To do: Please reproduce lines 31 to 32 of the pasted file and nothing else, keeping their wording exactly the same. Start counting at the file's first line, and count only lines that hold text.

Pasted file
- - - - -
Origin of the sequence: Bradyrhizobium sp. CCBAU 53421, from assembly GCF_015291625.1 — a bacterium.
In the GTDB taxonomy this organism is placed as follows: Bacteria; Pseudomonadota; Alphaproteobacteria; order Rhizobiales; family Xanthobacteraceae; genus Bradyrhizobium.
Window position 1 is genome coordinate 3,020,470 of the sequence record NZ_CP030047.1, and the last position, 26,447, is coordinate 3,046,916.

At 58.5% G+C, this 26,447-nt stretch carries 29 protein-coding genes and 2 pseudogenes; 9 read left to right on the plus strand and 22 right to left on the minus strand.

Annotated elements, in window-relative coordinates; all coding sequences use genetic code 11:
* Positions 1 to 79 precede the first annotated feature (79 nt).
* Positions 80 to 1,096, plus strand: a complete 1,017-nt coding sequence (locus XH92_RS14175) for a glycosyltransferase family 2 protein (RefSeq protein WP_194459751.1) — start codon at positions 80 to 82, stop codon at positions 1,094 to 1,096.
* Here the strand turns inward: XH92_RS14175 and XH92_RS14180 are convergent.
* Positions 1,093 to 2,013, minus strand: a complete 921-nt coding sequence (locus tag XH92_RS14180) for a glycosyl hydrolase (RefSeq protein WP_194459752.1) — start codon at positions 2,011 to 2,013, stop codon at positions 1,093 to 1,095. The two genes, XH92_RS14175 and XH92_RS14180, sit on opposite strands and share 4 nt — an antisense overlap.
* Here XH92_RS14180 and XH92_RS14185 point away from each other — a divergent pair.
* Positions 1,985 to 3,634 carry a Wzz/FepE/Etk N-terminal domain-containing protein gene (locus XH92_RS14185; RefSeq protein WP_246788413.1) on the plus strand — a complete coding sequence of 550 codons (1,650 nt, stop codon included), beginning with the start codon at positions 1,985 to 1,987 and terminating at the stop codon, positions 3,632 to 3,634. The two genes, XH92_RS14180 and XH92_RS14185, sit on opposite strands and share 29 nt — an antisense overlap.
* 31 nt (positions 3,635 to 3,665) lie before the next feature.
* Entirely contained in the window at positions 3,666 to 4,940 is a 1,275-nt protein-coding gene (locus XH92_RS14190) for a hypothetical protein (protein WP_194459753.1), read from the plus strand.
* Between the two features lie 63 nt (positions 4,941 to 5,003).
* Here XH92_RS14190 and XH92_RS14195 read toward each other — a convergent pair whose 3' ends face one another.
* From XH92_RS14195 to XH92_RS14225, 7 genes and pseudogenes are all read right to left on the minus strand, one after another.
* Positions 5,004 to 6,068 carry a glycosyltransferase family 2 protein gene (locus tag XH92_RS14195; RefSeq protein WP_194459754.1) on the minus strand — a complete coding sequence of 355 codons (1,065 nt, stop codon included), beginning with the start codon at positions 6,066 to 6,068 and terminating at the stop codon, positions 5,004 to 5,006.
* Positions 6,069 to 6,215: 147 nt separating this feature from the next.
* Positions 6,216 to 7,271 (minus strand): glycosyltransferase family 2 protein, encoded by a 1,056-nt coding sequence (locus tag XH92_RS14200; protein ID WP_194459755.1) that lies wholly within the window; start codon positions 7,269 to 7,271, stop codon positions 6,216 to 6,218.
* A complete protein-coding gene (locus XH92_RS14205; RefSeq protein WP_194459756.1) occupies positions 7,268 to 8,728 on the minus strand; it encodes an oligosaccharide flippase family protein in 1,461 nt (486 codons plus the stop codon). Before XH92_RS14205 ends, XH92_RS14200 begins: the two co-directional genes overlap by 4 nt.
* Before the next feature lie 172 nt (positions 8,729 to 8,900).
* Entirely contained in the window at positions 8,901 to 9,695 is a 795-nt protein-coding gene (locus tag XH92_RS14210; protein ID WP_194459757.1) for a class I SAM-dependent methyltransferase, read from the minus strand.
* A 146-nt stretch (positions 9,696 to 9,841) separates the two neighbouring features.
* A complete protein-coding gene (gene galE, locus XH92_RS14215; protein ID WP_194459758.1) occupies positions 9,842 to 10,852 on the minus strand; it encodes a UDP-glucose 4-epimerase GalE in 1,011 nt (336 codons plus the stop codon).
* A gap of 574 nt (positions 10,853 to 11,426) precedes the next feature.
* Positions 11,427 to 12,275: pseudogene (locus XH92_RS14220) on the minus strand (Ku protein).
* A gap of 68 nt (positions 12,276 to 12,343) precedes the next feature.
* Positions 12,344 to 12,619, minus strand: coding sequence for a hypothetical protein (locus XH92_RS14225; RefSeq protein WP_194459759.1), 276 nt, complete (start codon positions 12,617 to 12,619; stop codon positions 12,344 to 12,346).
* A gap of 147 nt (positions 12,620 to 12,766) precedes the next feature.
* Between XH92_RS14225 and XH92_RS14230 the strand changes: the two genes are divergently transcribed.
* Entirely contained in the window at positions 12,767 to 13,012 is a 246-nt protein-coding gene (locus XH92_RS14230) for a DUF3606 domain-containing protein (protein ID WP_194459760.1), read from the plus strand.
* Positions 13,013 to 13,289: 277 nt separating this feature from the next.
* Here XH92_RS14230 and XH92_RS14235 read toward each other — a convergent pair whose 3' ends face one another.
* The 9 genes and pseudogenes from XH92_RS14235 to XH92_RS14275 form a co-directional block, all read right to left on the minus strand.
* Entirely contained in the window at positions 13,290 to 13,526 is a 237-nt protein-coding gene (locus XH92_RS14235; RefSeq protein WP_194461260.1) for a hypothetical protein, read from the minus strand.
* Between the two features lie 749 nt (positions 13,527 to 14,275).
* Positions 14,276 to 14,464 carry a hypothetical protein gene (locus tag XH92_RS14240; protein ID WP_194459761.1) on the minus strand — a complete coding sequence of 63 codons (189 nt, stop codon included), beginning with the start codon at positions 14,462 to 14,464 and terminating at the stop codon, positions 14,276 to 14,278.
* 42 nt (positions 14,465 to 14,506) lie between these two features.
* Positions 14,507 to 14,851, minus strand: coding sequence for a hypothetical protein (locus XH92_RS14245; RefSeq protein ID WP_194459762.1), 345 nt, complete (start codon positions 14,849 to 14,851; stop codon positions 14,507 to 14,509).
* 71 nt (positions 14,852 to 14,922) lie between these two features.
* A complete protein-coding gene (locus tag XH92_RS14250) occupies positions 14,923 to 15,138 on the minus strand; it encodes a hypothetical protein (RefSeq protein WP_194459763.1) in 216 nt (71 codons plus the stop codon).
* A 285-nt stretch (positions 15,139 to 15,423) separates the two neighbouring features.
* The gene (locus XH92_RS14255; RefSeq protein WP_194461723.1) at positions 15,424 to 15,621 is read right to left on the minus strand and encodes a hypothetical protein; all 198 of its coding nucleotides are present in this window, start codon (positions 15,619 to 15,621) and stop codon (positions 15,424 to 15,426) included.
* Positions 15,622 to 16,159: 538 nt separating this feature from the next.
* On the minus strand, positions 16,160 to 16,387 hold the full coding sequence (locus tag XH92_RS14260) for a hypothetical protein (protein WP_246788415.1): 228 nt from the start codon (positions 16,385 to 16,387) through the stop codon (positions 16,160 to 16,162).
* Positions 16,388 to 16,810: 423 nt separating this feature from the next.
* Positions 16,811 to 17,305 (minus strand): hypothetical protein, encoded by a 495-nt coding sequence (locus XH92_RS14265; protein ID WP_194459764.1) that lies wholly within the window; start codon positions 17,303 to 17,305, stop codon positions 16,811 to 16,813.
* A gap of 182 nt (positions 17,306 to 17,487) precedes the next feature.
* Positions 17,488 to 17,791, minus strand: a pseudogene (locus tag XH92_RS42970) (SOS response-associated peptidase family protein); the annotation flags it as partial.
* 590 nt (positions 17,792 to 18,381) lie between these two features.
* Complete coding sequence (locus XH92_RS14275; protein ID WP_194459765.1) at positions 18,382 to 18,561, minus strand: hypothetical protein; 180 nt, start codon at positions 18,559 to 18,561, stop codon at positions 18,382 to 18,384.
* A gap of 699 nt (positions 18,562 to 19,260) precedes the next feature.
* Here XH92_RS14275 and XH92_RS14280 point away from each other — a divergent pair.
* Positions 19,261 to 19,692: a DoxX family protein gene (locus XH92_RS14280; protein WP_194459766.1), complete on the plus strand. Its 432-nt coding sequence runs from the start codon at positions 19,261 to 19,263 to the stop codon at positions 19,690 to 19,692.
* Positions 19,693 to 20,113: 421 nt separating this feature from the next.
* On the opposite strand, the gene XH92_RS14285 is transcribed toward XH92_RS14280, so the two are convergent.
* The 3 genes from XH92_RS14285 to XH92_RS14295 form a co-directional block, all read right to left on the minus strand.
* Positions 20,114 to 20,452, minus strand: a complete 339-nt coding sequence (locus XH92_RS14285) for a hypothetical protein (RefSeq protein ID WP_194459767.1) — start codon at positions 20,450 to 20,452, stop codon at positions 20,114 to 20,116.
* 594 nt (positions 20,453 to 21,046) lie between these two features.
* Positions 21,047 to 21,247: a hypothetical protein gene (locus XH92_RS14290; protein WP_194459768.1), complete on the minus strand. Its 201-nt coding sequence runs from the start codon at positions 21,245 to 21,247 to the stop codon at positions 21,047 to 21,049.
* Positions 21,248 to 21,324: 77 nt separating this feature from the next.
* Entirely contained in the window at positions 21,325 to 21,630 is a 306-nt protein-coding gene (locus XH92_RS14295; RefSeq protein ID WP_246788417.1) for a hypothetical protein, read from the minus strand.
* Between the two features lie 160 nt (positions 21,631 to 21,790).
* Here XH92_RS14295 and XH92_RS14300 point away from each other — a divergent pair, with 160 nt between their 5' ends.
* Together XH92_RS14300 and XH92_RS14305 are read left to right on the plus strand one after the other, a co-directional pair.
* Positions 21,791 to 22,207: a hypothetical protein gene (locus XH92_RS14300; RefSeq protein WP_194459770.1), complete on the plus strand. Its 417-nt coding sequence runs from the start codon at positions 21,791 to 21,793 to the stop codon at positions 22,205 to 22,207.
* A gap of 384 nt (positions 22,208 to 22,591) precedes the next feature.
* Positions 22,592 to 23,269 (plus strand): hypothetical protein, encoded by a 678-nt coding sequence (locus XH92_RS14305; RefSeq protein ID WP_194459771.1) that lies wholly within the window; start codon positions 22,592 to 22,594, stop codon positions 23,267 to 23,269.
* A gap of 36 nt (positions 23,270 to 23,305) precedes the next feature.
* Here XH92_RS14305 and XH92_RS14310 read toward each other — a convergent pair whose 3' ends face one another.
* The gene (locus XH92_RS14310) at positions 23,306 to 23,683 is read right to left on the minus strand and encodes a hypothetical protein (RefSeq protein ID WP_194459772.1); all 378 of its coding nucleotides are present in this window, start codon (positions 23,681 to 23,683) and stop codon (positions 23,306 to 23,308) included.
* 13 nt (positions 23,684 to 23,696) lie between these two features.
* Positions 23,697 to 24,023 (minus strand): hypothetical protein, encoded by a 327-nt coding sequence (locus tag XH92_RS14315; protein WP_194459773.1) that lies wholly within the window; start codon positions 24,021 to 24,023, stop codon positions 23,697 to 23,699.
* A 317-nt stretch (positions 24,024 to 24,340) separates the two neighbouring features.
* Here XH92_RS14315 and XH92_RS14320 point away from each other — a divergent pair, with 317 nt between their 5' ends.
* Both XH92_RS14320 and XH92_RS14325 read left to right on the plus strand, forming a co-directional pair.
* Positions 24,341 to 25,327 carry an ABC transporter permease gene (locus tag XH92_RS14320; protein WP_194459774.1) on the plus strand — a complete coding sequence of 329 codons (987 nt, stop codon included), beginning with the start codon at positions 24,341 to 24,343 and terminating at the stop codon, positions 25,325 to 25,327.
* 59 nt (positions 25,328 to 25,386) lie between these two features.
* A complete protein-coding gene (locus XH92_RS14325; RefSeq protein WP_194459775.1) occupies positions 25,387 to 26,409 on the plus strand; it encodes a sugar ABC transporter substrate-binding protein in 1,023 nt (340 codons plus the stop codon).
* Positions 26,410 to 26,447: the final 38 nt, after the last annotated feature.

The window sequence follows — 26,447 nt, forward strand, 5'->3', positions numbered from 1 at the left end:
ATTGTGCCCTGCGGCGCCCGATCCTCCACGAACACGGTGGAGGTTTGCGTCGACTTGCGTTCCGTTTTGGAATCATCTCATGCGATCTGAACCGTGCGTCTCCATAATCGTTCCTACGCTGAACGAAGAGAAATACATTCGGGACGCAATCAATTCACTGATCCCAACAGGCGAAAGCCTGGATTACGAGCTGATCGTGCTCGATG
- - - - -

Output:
* Entirely contained in the window at positions 12,767 to 13,012 is a 246-nt protein-coding gene (locus XH92_RS14230) for a DUF3606 domain-containing protein (protein ID WP_194459760.1), read from the plus strand.
* Positions 13,013 to 13,289: 277 nt separating this feature from the next.